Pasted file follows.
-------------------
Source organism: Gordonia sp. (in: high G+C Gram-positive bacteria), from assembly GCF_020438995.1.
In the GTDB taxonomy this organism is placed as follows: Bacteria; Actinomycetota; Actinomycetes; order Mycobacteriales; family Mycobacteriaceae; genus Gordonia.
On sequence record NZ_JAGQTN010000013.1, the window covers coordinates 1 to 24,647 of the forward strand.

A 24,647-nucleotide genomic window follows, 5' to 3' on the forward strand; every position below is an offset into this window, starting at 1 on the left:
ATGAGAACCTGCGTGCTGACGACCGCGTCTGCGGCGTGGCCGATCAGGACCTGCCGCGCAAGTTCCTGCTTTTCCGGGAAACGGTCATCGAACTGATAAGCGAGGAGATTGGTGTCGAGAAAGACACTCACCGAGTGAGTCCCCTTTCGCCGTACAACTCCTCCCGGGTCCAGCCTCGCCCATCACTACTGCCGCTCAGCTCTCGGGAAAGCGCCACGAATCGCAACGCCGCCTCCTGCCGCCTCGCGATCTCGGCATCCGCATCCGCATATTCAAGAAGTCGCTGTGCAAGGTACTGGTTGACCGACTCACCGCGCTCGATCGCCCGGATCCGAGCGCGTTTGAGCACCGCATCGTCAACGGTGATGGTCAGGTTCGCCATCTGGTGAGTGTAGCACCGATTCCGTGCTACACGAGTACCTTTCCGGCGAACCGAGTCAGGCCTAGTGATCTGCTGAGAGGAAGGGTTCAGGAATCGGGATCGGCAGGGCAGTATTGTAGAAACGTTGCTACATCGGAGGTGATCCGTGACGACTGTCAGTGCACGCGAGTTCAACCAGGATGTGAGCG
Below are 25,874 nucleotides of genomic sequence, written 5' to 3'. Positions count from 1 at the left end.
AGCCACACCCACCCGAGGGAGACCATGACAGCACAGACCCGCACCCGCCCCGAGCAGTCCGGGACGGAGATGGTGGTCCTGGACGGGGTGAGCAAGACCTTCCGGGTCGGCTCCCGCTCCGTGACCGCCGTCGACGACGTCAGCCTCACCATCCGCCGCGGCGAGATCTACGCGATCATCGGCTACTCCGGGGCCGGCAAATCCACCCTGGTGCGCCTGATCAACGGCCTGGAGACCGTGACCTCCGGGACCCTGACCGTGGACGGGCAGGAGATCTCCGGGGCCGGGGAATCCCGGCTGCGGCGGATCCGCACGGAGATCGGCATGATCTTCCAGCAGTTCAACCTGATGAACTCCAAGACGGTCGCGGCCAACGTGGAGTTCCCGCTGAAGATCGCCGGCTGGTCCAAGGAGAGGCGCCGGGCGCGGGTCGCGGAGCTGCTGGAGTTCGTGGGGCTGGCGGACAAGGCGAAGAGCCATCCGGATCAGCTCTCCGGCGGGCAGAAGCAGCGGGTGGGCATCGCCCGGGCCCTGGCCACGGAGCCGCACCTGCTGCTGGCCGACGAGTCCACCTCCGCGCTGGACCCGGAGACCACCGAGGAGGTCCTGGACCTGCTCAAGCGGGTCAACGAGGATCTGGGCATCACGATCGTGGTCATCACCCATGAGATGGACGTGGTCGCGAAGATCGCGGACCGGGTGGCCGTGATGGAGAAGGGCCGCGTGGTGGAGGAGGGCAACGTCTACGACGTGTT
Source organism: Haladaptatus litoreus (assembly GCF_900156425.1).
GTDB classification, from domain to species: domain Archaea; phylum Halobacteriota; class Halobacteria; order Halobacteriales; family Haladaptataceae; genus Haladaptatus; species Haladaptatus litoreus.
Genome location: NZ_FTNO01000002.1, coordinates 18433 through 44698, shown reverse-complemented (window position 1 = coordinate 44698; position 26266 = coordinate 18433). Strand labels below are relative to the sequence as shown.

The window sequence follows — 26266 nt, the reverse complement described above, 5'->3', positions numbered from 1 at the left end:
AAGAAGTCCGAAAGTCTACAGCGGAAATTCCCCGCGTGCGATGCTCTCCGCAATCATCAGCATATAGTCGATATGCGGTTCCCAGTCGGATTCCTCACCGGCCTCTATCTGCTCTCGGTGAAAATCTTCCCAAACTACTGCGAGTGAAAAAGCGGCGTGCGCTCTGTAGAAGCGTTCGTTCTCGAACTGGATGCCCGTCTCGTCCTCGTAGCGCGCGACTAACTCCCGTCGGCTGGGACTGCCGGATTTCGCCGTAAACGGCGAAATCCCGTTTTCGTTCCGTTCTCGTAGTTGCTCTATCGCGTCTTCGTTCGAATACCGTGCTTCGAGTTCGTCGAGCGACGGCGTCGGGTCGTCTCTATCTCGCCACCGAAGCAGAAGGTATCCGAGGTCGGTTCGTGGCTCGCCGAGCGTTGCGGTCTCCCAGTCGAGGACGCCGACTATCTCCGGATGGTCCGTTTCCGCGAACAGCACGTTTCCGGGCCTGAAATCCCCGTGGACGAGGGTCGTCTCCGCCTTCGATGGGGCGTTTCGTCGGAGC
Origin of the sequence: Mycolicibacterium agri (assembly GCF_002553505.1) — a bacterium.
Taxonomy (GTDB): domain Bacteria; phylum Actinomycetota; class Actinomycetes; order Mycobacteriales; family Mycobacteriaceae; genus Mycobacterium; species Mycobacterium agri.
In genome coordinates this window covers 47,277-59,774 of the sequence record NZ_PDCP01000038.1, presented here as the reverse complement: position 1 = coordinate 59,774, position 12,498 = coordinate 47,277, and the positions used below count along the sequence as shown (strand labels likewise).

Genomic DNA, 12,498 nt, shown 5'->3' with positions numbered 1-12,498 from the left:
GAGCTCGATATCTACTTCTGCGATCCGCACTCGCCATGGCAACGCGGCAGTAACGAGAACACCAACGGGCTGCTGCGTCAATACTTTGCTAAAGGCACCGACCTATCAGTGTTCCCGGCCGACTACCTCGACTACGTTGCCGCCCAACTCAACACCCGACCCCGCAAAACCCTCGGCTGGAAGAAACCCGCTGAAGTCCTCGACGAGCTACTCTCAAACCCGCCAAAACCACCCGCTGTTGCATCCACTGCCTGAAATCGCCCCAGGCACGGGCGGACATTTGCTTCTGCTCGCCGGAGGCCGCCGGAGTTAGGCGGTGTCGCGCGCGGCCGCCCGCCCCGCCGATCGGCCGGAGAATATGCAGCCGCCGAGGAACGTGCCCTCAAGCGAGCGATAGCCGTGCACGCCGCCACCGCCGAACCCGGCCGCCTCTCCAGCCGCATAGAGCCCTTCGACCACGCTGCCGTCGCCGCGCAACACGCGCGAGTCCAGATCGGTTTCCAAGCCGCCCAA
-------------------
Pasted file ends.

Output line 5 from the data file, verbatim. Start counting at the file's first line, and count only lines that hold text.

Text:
ATGAGAACCTGCGTGCTGACGACCGCGTCTGCGGCGTGGCCGATCAGGACCTGCCGCGCAAGTTCCTGCTTTTCCGGGAAACGGTCATCGAACTGATAAGCGAGGAGATTGGTGTCGAGAAAGACACTCACCGAGTGAGTCCCCTTTCGCCGTACAACTCCTCCCGGGTCCAGCCTCGCCCATCACTACTGCCGCTCAGCTCTCGGGAAAGCGCCACGAATCGCAACGCCGCCTCCTGCCGCCTCGCGATCTCGGCATCCGCATCCGCATATTCAAGAAGTCGCTGTGCAAGGTACTGGTTGACCGACTCACCGCGCTCGATCGCCCGGATCCGAGCGCGTTTGAGCACCGCATCGTCAACGGTGATGGTCAGGTTCGCCATCTGGTGAGTGTAGCACCGATTCCGTGCTACACGAGTACCTTTCCGGCGAACCGAGTCAGGCCTAGTGATCTGCTGAGAGGAAGGGTTCAGGAATCGGGATCGGCAGGGCAGTATTGTAGAAACGTTGCTACATCGGAGGTGATCCGTGACGACTGTCAGTGCACGCGAGTTCAACCAGGATGTGAGCG